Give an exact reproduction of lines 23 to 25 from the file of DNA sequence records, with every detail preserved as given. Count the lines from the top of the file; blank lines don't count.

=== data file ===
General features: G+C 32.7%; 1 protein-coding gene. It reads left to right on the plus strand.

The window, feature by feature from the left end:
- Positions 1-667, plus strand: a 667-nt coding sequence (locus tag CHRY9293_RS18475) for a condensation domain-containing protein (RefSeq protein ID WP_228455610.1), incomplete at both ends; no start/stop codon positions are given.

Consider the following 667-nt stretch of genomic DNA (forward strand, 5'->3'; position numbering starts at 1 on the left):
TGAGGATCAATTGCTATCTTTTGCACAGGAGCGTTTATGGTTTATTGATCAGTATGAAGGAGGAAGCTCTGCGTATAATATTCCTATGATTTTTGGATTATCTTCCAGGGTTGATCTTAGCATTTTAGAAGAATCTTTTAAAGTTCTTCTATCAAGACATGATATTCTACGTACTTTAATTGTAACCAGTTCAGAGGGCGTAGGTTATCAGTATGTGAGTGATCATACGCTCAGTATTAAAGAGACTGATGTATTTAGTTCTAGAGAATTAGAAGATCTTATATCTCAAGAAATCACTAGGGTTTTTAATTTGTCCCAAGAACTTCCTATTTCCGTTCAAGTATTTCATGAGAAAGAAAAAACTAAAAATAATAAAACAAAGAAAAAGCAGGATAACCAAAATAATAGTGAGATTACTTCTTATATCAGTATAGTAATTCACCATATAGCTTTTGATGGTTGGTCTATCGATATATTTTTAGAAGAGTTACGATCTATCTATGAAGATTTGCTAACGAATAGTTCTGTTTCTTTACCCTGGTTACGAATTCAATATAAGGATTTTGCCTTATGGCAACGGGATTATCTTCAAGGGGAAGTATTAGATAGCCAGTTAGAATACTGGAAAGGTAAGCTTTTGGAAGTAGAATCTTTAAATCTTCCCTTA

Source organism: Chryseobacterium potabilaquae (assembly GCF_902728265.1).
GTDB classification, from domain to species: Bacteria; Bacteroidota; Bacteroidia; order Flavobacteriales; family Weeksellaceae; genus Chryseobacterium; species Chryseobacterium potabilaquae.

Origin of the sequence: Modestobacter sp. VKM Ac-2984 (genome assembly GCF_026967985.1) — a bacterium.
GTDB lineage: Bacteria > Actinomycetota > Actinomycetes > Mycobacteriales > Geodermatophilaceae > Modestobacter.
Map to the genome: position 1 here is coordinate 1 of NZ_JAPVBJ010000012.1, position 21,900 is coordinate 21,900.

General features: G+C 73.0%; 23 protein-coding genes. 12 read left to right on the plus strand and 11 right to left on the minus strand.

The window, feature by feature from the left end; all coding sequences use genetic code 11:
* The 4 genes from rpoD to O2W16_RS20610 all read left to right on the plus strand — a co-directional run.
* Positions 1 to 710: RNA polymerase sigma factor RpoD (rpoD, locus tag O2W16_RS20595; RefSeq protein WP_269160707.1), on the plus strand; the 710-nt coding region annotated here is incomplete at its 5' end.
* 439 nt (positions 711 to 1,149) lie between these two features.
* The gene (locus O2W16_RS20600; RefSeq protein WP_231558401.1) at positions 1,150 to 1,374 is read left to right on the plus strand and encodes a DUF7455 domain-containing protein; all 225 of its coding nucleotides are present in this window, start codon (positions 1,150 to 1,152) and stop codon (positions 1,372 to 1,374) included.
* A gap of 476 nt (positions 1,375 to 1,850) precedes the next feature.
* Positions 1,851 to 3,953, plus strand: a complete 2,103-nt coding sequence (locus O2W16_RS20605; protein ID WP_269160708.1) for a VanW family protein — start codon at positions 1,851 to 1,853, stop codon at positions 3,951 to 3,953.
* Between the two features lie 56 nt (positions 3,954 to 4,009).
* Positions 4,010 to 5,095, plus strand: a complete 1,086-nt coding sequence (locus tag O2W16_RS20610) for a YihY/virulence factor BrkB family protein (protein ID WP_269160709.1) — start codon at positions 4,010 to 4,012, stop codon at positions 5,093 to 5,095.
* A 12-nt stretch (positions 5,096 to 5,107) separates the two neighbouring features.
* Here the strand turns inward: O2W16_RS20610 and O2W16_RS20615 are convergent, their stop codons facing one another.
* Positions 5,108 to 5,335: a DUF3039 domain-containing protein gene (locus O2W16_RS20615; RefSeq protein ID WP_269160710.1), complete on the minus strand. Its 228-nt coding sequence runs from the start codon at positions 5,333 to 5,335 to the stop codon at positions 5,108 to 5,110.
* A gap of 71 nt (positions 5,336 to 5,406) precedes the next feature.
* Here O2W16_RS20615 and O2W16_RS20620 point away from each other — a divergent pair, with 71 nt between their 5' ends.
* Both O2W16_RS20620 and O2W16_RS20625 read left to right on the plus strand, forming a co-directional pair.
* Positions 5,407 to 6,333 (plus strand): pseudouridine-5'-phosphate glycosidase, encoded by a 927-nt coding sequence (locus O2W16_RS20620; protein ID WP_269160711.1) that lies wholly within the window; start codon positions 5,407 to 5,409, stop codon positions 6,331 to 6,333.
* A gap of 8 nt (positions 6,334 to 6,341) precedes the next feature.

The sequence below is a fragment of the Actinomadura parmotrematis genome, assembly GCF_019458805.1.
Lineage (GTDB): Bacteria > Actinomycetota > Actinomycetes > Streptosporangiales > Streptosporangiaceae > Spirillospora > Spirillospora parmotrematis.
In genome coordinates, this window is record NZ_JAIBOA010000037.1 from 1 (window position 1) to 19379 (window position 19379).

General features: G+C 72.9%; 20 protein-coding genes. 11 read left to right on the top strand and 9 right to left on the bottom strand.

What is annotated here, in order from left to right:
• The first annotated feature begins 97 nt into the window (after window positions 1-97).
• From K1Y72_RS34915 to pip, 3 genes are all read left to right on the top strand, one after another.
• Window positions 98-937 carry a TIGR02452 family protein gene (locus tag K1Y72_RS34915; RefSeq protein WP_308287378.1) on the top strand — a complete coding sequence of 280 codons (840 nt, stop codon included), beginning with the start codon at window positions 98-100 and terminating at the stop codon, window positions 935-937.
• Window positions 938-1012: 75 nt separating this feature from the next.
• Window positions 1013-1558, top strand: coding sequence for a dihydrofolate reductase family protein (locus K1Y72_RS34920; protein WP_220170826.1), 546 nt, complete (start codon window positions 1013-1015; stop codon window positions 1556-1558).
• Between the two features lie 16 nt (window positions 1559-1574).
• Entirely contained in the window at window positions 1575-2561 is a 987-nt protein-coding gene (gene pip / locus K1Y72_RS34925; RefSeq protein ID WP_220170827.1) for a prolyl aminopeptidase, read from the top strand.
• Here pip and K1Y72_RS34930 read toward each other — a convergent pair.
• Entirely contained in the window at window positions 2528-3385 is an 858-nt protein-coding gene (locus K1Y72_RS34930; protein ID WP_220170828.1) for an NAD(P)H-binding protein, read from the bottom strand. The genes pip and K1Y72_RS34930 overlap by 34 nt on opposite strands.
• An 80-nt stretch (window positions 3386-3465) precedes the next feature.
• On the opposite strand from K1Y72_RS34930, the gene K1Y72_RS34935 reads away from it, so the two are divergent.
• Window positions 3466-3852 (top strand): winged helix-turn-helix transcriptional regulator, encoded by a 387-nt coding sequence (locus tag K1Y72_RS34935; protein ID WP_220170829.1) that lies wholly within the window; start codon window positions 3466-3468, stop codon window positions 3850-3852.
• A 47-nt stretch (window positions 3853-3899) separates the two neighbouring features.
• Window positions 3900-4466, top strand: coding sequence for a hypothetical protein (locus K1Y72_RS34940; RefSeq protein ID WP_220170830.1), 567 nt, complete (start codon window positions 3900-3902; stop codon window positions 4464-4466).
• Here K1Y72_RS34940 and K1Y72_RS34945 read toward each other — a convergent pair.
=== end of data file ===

* Positions 5,108 to 5,335: a DUF3039 domain-containing protein gene (locus O2W16_RS20615; RefSeq protein ID WP_269160710.1), complete on the minus strand. Its 228-nt coding sequence runs from the start codon at positions 5,333 to 5,335 to the stop codon at positions 5,108 to 5,110.
* A gap of 71 nt (positions 5,336 to 5,406) precedes the next feature.
* Here O2W16_RS20615 and O2W16_RS20620 point away from each other — a divergent pair, with 71 nt between their 5' ends.